UNDERESTIMATING TYPE AND QUANTITY OF DOCUMENTATION WHEN MAXIMIZING REIMBURSABLE COSTS

UNDERESTIMATING TYPE AND QUANTITY OF DOCUMENTATION WHEN MAXIMIZING REIMBURSABLE COSTS

 

Author | Joseph Gross

 

I mentioned in the first part of this series the importance of monitors in debris operations. This can’t be stressed enough. While having debris monitors is a crucial aspect of debris operations, monitors alone cannot provide you enough support for maximum reimbursement, though.

 

Think of a debris operation as an automobile. It not only needs an engine (monitors) to run properly, but fuel (documentation) for the engine to produce your desired result.

 

Along with monitors, you need to provide the proper documentation to support the monitoring activities. One of the biggest mistakes I have seen nationwide is the underestimating of the documentation needed for an effective debris operation, or the complete lack thereof. The documentation can pile up and get out of control quickly and often exceeds thousands of pages.

 

At the very least, every debris operation should contain hard copy AND electronic documentation such as:

 

  • Load Tickets
  • Truck Certifications
  • Monitor Daily Logs including mileage logs
  • Pictures

 

Additional recommended documentation includes:

 

  • Incident Reports including equipment malfunctions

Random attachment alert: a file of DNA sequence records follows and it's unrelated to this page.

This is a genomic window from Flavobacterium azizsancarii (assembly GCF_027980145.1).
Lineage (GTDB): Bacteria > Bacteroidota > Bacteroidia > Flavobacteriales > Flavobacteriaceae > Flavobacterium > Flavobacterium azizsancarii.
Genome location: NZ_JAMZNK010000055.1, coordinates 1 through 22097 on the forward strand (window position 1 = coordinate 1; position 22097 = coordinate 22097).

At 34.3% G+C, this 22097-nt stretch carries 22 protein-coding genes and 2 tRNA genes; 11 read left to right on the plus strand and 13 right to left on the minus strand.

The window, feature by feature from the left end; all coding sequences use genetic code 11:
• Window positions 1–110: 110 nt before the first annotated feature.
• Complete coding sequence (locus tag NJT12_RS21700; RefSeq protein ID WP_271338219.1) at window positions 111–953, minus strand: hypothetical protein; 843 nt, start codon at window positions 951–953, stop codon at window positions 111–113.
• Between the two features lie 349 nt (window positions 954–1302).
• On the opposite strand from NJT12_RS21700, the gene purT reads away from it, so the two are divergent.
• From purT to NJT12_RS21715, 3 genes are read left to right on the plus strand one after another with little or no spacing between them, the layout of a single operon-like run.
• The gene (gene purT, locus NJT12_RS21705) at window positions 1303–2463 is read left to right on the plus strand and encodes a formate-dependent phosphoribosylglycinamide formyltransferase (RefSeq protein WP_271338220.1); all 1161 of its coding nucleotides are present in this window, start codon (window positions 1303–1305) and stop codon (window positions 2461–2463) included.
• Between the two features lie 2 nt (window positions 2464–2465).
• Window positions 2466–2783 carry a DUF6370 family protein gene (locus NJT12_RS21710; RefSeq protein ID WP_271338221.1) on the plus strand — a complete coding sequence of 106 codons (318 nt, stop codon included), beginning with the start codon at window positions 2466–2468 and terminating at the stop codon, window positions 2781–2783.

• List of Disposal sites with hours and what is NOT allowed at each one
  • Maps containing eligible areas and type of debris

TIPS FOR PROVIDING THE RIGHT TYPE AND QUANTITY OF DOCUMENTATION WHEN MAXIMIZING REIMBURSABLE COSTS AFTER A DISASTER:

 

Tip #1: Keep your documentation uniform and organized.

 

By having all your daily logs, truck certifications, load tickets, etc., look the same no matter who or where they are being filled out, you will make the documentation process easier. It will help when needing to aggregate the documentation because you always know where to look and what you are looking for. Most importantly, it will greatly expedite the reimbursement process, as well, and at the end of the day, getting reimbursed is really what it is all about.

 

Tip #2: Have COMPLETE and LEGIBLE load tickets.

 

Having an electronic ticket system that can be filled out on site is great. Having pre-ordered load tickets that contain multi-carbon copy pages is great. Having tickets, whether they are electronic or paper, and not containing all the relevant data needed for the ticket, is not great.

One of the biggest reasons FEMA will de-obligate individual load tickets is there is some justification to doubt that it was for eligible debris. Missing fields, fields filled out incorrectly, or just plain illegible writing can lead to that ticket being worth as much as the paper it is printed on. Ensure each load ticket is completely filled out, correctly and legibly, on all copies if you are using hard copy ticket books.

 

FOR MORE TIPS ON HOW TO MANAGE AND ORGANIZE DEBRIS OPERATION DOCUMENTATION INCLUDING HOW TO RUN AN EFFICIENT ADMS, PLEASE FEEL FREE TO CONTACT ME AT JOSEPH.GROSS@CDRMAGUIRE.COM OR FILL OUT THE “ROAD TO RECOVERY ASSESSMENT” WITH YOUR QUESTION.

 

Also, make sure to follow me on Twitter for current emergency management news and tools @JoeAtCDRMaguire.